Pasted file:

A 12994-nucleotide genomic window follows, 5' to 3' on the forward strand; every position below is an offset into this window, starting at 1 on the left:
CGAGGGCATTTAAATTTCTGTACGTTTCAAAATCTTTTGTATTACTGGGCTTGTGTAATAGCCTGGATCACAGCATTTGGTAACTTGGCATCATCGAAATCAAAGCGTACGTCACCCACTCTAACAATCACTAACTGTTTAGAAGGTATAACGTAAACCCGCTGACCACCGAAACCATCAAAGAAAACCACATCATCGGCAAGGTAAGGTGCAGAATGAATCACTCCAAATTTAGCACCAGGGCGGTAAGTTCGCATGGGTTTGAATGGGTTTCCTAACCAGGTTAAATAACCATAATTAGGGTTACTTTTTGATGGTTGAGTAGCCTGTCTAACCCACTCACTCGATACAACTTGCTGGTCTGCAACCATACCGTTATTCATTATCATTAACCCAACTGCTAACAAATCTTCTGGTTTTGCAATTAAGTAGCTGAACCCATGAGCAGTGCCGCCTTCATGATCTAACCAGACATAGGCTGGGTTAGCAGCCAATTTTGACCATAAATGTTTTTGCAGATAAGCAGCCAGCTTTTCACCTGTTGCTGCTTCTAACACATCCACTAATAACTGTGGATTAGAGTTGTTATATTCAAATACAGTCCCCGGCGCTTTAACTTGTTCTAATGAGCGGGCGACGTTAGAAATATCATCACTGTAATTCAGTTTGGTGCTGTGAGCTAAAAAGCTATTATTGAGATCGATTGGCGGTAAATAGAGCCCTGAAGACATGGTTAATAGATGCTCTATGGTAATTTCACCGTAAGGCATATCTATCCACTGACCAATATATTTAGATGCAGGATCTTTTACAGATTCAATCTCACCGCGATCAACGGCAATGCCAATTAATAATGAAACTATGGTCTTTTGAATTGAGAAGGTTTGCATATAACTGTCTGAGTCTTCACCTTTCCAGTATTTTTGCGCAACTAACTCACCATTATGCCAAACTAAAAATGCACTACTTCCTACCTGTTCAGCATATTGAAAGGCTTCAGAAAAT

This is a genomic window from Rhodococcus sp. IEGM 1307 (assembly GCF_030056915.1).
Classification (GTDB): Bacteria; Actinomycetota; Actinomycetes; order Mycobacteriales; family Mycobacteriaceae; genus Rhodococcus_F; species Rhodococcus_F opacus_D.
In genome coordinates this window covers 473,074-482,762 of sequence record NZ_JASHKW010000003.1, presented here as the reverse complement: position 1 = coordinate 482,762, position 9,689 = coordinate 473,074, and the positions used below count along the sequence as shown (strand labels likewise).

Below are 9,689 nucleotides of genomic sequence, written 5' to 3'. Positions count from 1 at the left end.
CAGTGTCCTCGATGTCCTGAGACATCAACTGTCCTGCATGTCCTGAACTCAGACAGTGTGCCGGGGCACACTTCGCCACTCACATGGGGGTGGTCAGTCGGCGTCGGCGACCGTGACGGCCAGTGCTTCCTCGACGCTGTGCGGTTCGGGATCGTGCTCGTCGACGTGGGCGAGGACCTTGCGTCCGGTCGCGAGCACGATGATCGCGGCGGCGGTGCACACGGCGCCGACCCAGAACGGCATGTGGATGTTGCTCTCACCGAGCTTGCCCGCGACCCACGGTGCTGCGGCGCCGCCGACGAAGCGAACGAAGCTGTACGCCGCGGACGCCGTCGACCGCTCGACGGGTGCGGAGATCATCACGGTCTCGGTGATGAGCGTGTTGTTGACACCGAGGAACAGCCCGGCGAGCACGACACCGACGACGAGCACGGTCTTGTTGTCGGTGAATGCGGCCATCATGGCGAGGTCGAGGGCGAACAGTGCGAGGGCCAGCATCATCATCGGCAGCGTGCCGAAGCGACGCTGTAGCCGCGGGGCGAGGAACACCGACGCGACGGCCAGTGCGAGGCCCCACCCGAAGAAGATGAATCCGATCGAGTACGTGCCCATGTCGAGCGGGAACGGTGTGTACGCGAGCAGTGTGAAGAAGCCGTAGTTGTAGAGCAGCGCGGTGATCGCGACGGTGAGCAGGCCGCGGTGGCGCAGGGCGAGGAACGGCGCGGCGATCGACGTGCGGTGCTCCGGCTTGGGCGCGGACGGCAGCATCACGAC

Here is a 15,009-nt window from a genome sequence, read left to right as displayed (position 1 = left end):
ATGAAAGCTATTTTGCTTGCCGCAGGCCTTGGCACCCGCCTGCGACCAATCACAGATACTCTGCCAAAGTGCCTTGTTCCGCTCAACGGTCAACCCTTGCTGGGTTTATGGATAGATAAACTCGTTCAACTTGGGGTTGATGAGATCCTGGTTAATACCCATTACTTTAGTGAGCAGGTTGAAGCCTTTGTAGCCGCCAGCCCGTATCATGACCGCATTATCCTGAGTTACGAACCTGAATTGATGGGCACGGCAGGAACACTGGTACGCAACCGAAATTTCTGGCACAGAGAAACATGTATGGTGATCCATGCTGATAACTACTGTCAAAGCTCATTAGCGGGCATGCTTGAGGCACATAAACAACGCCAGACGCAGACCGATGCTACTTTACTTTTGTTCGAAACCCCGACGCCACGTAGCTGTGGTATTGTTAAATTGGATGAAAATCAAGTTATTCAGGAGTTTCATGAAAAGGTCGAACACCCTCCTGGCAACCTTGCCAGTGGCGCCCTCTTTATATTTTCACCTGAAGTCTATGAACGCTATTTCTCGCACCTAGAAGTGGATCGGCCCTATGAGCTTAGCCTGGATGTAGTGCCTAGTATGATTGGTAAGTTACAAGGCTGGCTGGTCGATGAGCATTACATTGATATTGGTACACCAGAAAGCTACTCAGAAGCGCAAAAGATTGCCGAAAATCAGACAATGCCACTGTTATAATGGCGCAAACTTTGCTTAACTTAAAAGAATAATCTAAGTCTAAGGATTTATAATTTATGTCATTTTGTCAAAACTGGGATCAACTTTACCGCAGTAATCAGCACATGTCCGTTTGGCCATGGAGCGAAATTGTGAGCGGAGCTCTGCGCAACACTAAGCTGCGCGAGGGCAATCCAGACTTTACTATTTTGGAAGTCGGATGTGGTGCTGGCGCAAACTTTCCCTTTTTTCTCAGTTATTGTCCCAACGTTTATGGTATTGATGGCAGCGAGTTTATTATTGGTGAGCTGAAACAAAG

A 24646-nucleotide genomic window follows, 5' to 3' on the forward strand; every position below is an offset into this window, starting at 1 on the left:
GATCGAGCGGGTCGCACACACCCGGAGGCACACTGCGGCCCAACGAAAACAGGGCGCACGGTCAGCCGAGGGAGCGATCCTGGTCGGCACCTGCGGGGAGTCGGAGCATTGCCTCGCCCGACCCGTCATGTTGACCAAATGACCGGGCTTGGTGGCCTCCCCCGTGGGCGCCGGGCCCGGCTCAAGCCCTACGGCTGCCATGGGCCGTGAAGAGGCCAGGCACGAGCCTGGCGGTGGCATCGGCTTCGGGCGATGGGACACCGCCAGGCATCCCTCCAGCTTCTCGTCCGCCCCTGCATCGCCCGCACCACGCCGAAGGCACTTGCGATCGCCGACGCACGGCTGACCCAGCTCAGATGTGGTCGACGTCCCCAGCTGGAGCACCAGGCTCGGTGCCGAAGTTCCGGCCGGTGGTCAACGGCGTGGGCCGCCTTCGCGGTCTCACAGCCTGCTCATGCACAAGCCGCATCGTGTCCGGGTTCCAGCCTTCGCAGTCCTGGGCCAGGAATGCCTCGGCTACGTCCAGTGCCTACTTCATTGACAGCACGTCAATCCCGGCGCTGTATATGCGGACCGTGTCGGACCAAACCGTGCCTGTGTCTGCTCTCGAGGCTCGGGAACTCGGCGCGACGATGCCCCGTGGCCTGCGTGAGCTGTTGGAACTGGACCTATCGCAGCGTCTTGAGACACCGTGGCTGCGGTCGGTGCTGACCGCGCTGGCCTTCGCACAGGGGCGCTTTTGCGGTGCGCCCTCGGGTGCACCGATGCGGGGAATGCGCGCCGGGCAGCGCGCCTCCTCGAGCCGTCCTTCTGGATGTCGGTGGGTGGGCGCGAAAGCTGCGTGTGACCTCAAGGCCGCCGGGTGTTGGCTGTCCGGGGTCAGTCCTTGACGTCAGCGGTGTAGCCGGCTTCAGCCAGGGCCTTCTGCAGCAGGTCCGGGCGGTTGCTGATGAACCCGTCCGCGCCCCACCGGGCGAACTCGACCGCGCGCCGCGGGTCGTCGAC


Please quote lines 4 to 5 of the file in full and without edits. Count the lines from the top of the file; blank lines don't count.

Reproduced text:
Classification (GTDB): Bacteria; Actinomycetota; Actinomycetes; order Mycobacteriales; family Mycobacteriaceae; genus Rhodococcus_F; species Rhodococcus_F opacus_D.
In genome coordinates this window covers 473,074-482,762 of sequence record NZ_JASHKW010000003.1, presented here as the reverse complement: position 1 = coordinate 482,762, position 9,689 = coordinate 473,074, and the positions used below count along the sequence as shown (strand labels likewise).